At the same time though, employing this hermeneutic of suspicion could wind up paralyzing biblical scholars. Ironically, Piper thinks Wright’s theology will bog down pastors in a swamp of perplexity. I believe Piper’s hermeneutical suspicion will paralyze Greek scholars and English translators the same way.
How are we to know what any of the words of the Greek New Testament mean without studying them in relation to the language used at the time and in other writings? Piper is right that we shouldn’t be overconfident in our interpretation of words in other sources. But he fails to mention that we can’t properly translate the New Testament without such research.
The end of the chapter features Piper’s complaint that N.T. Wright’s “fresh” and “new” perspectives on ancient Bible texts represent a trend in our current culture. ”Freshness” is not always the result of faithful exegesis. He also believes Wright fails to express “exuberant” gratitude for the insights of previous generations of expositors.
“To be sure, we need preachers who (1) give themselves to the text and (2) allow themselves to be taken wherever it truly leads. But when Wright continues the sentence by saying we need pastors who ‘think new thoughts’ and ‘dare to try them out,’ he implies that this will be the result of allegiance to the text. In fact, allegiance to the text may as often awaken joyful gratitude and worship over and confirmation of insights that have been seen clearly and cherished for centuries (37).”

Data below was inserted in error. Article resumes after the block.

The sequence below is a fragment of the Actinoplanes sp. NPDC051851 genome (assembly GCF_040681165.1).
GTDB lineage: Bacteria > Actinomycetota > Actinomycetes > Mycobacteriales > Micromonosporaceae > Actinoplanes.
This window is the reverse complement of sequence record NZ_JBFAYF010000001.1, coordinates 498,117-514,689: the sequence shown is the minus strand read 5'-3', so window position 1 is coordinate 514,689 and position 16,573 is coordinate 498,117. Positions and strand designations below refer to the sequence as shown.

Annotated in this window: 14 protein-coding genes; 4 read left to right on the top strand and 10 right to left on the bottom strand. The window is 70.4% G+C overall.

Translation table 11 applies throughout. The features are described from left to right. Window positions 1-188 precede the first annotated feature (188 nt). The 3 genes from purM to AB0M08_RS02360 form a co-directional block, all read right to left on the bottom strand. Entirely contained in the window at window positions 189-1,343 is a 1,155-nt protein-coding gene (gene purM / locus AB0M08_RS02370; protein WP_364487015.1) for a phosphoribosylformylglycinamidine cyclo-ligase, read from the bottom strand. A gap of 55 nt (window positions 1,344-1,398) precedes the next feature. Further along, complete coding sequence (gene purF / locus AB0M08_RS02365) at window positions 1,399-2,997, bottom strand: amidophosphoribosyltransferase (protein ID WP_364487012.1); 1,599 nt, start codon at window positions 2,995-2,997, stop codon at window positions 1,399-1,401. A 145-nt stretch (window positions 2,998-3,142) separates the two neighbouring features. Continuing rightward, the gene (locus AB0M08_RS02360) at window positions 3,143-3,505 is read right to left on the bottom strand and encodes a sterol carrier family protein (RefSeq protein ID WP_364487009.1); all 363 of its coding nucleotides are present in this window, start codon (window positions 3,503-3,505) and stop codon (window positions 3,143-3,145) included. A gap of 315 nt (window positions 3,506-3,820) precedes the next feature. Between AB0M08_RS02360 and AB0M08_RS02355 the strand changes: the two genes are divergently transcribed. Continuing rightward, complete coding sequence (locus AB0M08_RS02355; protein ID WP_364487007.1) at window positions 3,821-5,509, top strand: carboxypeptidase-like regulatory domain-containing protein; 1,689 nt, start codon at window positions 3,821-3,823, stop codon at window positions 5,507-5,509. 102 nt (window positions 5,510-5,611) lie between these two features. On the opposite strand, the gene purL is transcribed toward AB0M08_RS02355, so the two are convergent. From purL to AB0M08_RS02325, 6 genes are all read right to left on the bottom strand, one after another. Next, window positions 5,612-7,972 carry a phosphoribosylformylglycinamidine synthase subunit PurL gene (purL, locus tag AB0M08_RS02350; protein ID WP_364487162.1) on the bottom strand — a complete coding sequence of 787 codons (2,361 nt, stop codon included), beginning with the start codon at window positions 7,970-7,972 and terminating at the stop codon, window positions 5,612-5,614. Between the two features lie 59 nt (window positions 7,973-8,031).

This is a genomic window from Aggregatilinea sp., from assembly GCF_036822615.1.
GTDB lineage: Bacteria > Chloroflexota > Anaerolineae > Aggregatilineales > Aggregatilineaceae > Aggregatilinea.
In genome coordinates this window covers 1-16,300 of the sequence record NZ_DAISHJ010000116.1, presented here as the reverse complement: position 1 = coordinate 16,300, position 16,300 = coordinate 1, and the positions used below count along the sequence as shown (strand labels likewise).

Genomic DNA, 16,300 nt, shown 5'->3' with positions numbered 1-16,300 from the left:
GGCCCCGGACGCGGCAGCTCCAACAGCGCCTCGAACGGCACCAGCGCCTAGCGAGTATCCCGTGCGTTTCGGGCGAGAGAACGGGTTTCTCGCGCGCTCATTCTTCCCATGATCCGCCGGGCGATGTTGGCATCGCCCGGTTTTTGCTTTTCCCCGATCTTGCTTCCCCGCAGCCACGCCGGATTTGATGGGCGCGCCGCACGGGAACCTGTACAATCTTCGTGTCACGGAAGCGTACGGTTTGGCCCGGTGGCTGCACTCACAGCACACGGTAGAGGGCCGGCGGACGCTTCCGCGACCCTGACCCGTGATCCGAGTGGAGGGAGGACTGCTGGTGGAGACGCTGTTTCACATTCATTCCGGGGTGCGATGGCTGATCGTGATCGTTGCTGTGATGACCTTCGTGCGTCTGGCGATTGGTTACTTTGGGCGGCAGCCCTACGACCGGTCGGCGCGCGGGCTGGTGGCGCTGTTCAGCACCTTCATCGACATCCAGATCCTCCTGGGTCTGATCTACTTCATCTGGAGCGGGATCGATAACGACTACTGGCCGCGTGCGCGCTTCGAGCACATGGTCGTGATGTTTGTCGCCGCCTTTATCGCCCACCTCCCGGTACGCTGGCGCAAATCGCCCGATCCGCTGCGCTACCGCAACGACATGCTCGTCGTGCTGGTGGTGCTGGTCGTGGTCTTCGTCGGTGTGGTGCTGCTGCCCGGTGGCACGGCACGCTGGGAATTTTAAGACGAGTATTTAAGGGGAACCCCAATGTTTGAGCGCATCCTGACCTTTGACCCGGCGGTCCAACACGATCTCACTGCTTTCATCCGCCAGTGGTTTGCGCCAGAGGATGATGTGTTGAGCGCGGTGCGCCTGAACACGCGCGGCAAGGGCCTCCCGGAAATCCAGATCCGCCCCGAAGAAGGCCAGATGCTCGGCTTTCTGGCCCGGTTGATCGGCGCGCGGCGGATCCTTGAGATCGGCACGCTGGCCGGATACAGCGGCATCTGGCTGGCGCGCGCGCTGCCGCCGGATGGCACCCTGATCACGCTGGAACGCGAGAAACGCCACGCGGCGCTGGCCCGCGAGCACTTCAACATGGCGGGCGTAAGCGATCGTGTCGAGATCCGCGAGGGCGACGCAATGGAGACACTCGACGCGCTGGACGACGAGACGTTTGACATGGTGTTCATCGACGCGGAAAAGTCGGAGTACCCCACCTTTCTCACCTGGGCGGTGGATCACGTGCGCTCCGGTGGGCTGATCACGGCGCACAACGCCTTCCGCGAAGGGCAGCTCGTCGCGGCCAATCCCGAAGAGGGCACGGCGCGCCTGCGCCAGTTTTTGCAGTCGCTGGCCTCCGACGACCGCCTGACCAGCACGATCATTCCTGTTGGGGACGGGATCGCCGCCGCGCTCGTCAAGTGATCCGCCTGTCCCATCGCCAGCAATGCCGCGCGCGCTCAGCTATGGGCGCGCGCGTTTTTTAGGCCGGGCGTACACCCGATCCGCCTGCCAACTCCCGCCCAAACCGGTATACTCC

I agree with Piper 100% here. We can expect a “fresh” word from the Lord upon studying the text, but that fresh word may (and usually will) be a word that was fresh to someone in generations past as well.
I also believe that Wright would agree with Piper on this subject. Consider Wright’s allegiance to traditional Church teaching on sexual morality and the historic doctrines of the faith. His testimony does not reveal a man who is carried to and fro by the winds of the latest fads in scholarship.
Nevertheless, Piper’s warning should be heeded. We should not seek “freshness” and “novelty” and “innovation” for the sake of it. This chapter ends with a foretaste of future critique (38). Piper sees that Wright is bringing large conceptual frameworks to his reading of the New Testament. That is true. He also sees that Wright’s frameworks might not always be accurate and thus distort the texts rather than illuminate it.
I agree with Piper’s critique at this point. While reading Wright, I have always felt that he approaches the text with large frameworks – such as “exile and return” – into which he then seeks to fit all the biblical data. (But it should be mentioned that we all come to the biblical text with large conceptual frameworks. More on that later…)
The next chapter sets up one of those frameworks. We will take a look at that chapter next…
written by Trevin Wax © 2007 Kingdom People blog